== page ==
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Genre Reports

SPIN Metal Report: Vektor Deliver Neo-Thrash’s Masterpiece and Inter Arma Explore Outer Space


For a genre whose fans are so often labeled (sometimes rightly) as rigid constructionists, metal’s last few years have been marked by an unprecedented burst of boundary-pushing experimentation. While there are still staunch traditionalists, many of metal’s best minds are now dedicating themselves to uncovering heretofore undiscovered realms of heaviness.

In the last few months alone there’s been a flurry of invention all the way across the heavy music spectrum, with black metal bands like Blut Aus Nord embracing classical bombast, and thrash outfits like Vektor unafraid to offer dead-eyed chanting that wouldn’t sound out of place on a new-age record. One-man projects like Horseback are able to shirk every genre convention altogether and blast off into the ether. This installment of SPIN’s metal report examines a few of the best innovators going, plus a classic sludge-rock act for good measure.

Vektor's Terminal Redux

Vektor, Terminal Redux (Earache)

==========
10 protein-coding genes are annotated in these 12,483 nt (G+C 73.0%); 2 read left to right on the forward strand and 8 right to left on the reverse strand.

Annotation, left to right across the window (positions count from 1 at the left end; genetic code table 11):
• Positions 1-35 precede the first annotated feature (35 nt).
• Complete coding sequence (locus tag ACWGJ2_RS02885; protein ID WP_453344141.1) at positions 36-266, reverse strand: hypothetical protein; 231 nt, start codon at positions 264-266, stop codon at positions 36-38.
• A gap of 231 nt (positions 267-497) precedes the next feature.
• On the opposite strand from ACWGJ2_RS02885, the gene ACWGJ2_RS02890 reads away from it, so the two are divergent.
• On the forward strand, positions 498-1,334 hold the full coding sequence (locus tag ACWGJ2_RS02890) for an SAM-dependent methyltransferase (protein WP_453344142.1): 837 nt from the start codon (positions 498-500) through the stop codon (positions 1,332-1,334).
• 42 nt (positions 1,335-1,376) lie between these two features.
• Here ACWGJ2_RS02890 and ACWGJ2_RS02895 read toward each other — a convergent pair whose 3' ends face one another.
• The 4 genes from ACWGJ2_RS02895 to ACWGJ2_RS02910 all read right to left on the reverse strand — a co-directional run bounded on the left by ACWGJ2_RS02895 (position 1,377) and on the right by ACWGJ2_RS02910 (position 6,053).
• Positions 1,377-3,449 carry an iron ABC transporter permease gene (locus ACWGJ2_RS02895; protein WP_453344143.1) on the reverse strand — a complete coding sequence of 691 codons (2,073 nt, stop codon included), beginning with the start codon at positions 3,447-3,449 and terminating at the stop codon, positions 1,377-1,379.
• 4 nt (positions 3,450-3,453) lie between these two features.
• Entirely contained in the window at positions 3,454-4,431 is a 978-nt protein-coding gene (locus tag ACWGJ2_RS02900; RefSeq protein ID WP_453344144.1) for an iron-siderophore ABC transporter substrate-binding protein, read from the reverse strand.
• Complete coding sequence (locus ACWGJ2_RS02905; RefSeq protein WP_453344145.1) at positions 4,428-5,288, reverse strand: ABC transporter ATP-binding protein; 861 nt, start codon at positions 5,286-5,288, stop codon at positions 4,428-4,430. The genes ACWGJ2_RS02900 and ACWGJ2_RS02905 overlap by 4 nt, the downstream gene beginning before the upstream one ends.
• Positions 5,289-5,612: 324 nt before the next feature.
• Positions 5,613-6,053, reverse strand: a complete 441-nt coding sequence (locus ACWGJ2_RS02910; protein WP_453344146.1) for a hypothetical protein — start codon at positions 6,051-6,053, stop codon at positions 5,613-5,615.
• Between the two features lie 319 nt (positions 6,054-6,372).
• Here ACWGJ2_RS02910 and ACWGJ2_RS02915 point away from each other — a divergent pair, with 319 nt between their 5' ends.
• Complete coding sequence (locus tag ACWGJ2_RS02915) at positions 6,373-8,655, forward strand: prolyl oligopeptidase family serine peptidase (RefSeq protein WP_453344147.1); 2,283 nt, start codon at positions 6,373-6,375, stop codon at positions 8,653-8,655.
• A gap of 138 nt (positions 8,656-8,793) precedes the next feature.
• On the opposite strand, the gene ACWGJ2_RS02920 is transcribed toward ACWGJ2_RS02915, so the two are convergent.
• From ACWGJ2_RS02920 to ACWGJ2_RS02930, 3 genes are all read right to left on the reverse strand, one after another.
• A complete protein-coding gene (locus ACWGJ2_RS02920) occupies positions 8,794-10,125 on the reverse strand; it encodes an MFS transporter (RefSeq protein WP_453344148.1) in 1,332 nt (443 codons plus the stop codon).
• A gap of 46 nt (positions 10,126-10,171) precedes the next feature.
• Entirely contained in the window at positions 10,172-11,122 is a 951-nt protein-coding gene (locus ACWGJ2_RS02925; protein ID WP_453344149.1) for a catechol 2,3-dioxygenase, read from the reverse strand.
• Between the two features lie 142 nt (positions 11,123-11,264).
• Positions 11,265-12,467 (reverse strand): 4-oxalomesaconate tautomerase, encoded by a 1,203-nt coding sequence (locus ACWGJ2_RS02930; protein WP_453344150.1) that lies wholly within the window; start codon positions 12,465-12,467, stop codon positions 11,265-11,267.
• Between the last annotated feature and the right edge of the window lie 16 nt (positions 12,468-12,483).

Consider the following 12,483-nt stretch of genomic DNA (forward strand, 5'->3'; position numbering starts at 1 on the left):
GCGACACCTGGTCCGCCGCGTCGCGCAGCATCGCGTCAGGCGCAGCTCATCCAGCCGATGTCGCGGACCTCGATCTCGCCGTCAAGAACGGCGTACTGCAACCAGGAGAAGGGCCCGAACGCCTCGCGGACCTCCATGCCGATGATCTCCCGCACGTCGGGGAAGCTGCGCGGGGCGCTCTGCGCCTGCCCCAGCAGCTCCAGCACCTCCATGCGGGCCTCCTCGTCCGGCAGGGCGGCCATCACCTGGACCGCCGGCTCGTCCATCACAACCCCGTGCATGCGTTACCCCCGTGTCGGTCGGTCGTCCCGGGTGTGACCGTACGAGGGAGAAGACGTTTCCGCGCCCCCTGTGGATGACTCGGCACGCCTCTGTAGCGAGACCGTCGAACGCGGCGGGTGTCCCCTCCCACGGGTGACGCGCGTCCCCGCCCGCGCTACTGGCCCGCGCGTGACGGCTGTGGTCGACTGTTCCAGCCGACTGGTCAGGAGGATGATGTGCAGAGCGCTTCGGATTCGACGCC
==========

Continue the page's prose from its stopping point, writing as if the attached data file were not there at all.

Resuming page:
Toward the end of “Charging the Void,” the first track on Vektor’s Terminal Redux, a few distant harmonic voices creep in underneath the maelstrom. Lead vocalist David DiSanto has already spent the better part of the track’s ten-minute run time unleashing adenoidal screeches, as the Philadelphia thrash experimentalists flicked through a catalog of blistered riffs and soaring tremolo picked passages — so the asynchronous chanting that fades into the mix feels like a transmission from an alternate timeline, where the four-piece had a chance at optimism. Moments like this pass quickly, swallowed again in the eye of the unrelenting storm they’ve conjured elsewhere, but are indicative of the open-source mindset at play on the band’s third and most accomplished LP. They finally embrace hearseloads of the unexpected, proving that they’re more than thrash classicists by tossing in a guitar line that hovers like Slowdive — or a backing vocal that sounds like someone sent the Lion King soundtrack through a wood chipper. Every link in the rust-corroded chain holds for 73 minutes, without releasing your neck.